The other test in question is the cholesterol panel. The main part of that test, the one we are most concerned with, is the LDL (bad cholesterol) that increases your cardiovascular risk (likelihood of having a heart attack or stroke). My feeling was always that if you were fasting, you were sort of cheating anyway because really how much time do we spend fasting? Our bodies live in the non-fasting realm. The advice to fast was never based on actual scientific data. It was a bunch of doctors who sat around in a conference room somewhere and said, “Hell, it is my professional opinion that we should make everyone suffer!” (Cue curmudgeonly fist slam on the table.)

But research earlier this year shows that the predictive value of your LDL number is not affected by whether or not you were fasting for the test.

“Woohoo!” I hear you say?


I have now been pinning down patients for their physicals when they come for their first visit in two years when they have a head cold.

“Look, you and I both know you are not going to come back for your physical in a couple of weeks so let’s just do it now…”

The, “But I haven’t been fasting!” excuse no longer flies, people.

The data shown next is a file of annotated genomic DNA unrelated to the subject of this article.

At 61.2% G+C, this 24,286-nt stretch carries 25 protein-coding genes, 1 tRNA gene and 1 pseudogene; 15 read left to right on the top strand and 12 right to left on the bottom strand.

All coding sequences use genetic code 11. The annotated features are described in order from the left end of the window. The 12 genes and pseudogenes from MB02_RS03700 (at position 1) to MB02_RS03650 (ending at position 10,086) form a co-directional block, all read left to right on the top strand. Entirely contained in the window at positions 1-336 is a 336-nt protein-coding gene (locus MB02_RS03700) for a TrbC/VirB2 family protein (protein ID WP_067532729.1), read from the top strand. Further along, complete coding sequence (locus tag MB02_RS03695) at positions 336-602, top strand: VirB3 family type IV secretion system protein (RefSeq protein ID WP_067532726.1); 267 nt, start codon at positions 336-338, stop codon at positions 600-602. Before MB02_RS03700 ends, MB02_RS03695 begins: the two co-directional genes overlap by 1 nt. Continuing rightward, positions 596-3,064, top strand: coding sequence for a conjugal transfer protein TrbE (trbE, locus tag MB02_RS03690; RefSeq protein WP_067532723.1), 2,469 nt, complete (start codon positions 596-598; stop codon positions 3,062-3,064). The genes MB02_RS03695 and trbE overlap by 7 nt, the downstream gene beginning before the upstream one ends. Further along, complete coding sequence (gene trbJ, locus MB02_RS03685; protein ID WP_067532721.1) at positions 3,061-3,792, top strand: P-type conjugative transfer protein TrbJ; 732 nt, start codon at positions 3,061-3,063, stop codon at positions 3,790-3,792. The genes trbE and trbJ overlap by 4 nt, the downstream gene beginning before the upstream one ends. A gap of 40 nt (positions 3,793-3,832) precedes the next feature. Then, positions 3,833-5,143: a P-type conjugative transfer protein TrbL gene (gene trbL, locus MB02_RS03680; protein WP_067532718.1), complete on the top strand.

And BONUS, my staff no longer has to harass hangry patients into coughing up copays.

And YOU no longer have to starve!

The END.


“And my mood was not good from the beginning today when my first consult was for a brain dead baby who was probably abused by the babysitter. Hard to have a good day when a mother thanks you for talking sweetly to her baby when we all know she is already brain dead.”

Remember that just like cops, physicians also see the darkest sides of humanity. We carry it around with us, deep inside. The world does not stop. Not for us, not for them. We have to keep going.

The next consult calls from down the hall….

Big Butts


Dragonflyzia on my post yesterday “Living In The Shadow” commented, “Pretty… who gets to decides what is or what isn’t?”

I love this simple question.